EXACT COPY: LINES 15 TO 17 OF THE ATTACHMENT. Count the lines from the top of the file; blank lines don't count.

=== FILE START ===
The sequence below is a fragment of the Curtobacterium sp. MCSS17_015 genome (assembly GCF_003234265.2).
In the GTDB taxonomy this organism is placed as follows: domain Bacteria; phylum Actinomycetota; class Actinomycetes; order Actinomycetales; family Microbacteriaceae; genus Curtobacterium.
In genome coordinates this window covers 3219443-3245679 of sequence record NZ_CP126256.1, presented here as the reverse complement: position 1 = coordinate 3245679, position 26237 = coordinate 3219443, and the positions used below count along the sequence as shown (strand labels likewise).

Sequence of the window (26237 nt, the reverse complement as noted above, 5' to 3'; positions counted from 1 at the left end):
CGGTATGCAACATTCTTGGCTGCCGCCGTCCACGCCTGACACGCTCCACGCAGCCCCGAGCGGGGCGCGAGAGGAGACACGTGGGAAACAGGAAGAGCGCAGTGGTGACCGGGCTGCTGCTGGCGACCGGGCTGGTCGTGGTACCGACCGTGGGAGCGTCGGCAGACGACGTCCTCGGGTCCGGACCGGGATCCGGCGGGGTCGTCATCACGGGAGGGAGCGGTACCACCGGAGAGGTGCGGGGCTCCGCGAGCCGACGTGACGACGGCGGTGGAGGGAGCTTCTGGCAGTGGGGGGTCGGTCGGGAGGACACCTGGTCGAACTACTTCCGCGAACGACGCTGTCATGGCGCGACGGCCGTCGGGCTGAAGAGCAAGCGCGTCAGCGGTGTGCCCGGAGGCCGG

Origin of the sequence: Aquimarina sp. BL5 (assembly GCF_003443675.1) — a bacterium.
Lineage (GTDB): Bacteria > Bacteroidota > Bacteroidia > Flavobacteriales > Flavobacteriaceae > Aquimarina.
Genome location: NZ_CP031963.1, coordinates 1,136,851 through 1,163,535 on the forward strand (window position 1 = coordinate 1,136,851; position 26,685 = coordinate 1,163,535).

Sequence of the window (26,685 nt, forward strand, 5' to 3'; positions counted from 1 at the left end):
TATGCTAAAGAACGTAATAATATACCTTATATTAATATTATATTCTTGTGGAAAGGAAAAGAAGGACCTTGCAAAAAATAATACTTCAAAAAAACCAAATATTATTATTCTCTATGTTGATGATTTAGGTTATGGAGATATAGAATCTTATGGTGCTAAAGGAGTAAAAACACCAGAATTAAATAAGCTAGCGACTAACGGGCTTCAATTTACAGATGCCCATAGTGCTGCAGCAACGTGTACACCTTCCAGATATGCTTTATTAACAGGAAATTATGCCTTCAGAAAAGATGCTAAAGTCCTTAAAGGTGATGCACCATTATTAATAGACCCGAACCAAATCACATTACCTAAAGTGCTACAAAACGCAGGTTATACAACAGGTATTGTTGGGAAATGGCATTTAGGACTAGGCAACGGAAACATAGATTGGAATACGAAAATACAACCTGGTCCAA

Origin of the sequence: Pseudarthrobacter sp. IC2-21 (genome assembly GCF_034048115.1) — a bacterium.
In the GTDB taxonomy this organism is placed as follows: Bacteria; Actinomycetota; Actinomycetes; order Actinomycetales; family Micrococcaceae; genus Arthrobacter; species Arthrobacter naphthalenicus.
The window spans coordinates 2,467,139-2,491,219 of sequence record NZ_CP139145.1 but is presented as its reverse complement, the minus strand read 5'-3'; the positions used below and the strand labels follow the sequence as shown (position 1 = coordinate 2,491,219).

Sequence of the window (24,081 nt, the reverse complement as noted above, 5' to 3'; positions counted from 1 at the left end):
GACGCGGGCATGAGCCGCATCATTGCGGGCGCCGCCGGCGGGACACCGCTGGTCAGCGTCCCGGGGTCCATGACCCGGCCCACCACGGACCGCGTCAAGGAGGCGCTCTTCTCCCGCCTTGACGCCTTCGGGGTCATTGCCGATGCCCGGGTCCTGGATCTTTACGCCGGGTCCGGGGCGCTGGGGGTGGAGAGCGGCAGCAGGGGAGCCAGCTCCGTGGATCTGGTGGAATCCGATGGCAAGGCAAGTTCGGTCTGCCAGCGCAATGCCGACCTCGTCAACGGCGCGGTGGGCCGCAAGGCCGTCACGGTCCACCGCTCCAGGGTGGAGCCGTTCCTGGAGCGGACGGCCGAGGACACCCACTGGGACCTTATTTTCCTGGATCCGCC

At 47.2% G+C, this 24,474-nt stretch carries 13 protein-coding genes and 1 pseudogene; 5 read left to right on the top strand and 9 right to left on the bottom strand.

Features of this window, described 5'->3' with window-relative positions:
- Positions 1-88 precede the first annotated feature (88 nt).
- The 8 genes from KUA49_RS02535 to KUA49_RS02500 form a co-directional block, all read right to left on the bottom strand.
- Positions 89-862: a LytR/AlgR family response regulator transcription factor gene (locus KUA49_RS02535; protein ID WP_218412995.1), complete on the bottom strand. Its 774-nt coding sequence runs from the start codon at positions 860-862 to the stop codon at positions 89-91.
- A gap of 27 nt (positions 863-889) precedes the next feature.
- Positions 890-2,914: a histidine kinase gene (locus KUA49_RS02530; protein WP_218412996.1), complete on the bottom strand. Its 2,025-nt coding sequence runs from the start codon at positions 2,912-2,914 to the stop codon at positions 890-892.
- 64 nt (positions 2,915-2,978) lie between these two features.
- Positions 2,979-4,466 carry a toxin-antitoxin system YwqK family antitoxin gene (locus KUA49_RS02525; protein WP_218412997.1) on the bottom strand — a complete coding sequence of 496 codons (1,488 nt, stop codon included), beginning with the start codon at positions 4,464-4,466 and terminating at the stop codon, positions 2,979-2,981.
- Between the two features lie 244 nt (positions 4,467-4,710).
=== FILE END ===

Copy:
GACGCGGGCATGAGCCGCATCATTGCGGGCGCCGCCGGCGGGACACCGCTGGTCAGCGTCCCGGGGTCCATGACCCGGCCCACCACGGACCGCGTCAAGGAGGCGCTCTTCTCCCGCCTTGACGCCTTCGGGGTCATTGCCGATGCCCGGGTCCTGGATCTTTACGCCGGGTCCGGGGCGCTGGGGGTGGAGAGCGGCAGCAGGGGAGCCAGCTCCGTGGATCTGGTGGAATCCGATGGCAAGGCAAGTTCGGTCTGCCAGCGCAATGCCGACCTCGTCAACGGCGCGGTGGGCCGCAAGGCCGTCACGGTCCACCGCTCCAGGGTGGAGCCGTTCCTGGAGCGGACGGCCGAGGACACCCACTGGGACCTTATTTTCCTGGATCCGCC

At 47.2% G+C, this 24,474-nt stretch carries 13 protein-coding genes and 1 pseudogene; 5 read left to right on the top strand and 9 right to left on the bottom strand.

Features of this window, described 5'->3' with window-relative positions: